From School Library Journal
PreSchool-Grade 3–An original retelling of The Three Billy Goats Gruff, with a Texas twist. Despite their mama's warnings about Chupacabra (goat-sucker), the monster that lives under the bridge, three cabritos (young goats) are determined to cross the Rio Grande to play music at a fiesta in Mexico. The smallest sibling reaches the crossing first and puts the hungry creature off with the promise of a better meal (his larger brother) and a bit of nervous fiddle playing. Soon, the middle brother arrives with his guitar and makes a similar escape. When the biggest goat approaches the bridge, he requests that he be allowed to play his accordion one last time before being gobbled up. Chupacabra agrees, but soon discovers that the instrument is magic: he must keep dancing until the music stops. Exhausted, he shrivels up into a husk as dry and brittle as a dead cactus. Kimmel builds to this humorous climax throughout the tale. The light tone is matched by Gilpin's glossy, pastel-hued cartoons. The protagonists are depicted with comically exaggerated features. Unlike the vampire-esque creature of modern urban legend, Chupacabra is shown as a not-too-frightening sky-blue blob. Match this fun variant with other versions of the original, e.g., Paul Galdone's classic (Clarion, 1981); stories set in the Southwest, such as Helen Ketteman's Armadilly Chili (Albert Whitman, 2004); or tales about the power of magic and music, like Pete Seeger's Abiyoyo (S & S, 1994).–Joy Fleishhacker, School Library Journal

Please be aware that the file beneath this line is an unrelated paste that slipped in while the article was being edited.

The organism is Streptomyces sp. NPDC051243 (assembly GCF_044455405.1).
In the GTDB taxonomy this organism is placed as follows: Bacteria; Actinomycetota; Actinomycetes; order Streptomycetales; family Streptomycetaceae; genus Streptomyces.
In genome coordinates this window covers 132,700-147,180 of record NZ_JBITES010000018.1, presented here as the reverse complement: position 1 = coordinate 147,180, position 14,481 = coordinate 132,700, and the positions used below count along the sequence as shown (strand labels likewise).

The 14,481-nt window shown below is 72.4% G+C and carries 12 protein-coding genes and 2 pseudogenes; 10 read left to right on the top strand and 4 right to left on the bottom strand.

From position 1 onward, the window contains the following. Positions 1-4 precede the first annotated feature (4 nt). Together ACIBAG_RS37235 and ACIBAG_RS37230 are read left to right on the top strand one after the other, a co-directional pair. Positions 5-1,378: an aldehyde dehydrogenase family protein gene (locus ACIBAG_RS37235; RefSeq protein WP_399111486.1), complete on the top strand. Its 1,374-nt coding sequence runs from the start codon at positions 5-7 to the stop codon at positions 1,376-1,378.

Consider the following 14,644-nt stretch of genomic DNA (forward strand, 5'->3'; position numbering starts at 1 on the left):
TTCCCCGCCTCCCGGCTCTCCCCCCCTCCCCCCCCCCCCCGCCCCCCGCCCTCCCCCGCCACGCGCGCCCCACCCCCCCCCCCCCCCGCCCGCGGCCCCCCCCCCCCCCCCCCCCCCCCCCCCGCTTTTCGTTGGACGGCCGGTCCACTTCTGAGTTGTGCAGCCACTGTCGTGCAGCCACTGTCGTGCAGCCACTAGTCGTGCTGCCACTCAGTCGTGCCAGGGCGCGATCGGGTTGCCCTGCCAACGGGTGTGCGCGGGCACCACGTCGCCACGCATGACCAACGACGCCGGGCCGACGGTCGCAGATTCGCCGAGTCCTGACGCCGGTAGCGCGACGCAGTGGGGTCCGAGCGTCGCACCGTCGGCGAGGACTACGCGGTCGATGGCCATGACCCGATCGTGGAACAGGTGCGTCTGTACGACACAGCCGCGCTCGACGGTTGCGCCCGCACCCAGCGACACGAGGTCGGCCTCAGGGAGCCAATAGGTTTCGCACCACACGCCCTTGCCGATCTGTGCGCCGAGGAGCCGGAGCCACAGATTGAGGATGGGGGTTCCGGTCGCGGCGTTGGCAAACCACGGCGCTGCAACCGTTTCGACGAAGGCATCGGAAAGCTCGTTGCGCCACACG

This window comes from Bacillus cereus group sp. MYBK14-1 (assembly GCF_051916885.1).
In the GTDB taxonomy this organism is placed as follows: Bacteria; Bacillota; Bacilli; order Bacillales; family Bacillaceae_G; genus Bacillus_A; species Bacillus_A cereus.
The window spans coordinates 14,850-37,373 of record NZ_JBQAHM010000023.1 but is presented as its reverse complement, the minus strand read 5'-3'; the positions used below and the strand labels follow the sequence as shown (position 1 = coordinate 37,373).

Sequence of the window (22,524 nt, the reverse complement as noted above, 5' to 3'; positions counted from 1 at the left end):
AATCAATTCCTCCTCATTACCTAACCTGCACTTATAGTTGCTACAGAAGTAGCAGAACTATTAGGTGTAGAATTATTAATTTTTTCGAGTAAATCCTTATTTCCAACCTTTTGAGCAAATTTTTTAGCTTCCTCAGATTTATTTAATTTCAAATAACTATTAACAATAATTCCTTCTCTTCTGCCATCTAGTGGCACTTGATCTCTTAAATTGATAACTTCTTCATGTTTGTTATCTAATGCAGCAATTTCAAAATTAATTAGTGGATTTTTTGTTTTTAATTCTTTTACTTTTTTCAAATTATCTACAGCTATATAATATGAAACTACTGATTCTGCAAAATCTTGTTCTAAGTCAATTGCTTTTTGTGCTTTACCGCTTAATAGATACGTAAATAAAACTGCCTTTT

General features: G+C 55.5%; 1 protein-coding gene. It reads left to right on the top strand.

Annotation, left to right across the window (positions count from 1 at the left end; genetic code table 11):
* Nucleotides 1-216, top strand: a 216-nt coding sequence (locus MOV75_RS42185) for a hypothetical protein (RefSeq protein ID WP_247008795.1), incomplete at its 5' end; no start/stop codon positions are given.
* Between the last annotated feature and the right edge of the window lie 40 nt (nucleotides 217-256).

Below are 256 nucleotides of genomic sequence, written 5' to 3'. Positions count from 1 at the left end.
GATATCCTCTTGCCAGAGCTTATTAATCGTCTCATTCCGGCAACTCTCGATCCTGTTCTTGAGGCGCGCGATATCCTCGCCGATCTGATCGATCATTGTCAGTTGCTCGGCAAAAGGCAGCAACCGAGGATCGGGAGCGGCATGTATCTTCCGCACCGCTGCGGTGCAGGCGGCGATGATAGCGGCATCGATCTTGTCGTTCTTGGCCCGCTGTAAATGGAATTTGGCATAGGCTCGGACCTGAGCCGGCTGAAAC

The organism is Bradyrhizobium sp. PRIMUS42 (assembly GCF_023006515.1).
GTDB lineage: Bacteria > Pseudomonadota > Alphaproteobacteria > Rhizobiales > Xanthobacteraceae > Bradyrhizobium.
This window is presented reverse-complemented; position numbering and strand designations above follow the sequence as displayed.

Copyright © Reed Business Information, a division of Reed Elsevier Inc. All rights reserved.
Noted folklorist Kimmel presents his own version of "The Three Billy Goats Gruff." Here the goats (cabritos) are on their way to Mexico for a fiesta across the border. Alas, each in his turn is stopped by Chupacabra, a legendary creature who attacks farm animals. The story follows the familiar form but with a decidedly Spanish-flavored bent, including Spanish words (defined in the glossary). In Kimmell's telling, it is the eldest brother who conquers the monster, not through might but by playing the accordion. (His accordion is a magical instrument, and it makes the chupacabra dance until he bursts.) The story moves briskly, but the fat, blue chupacabra is far from frightening, looking more like a Macy's holiday balloon than anything that would scary a hardy goat. Recommended for larger libraries or those serving Hispanic communities. Cooper, Ilene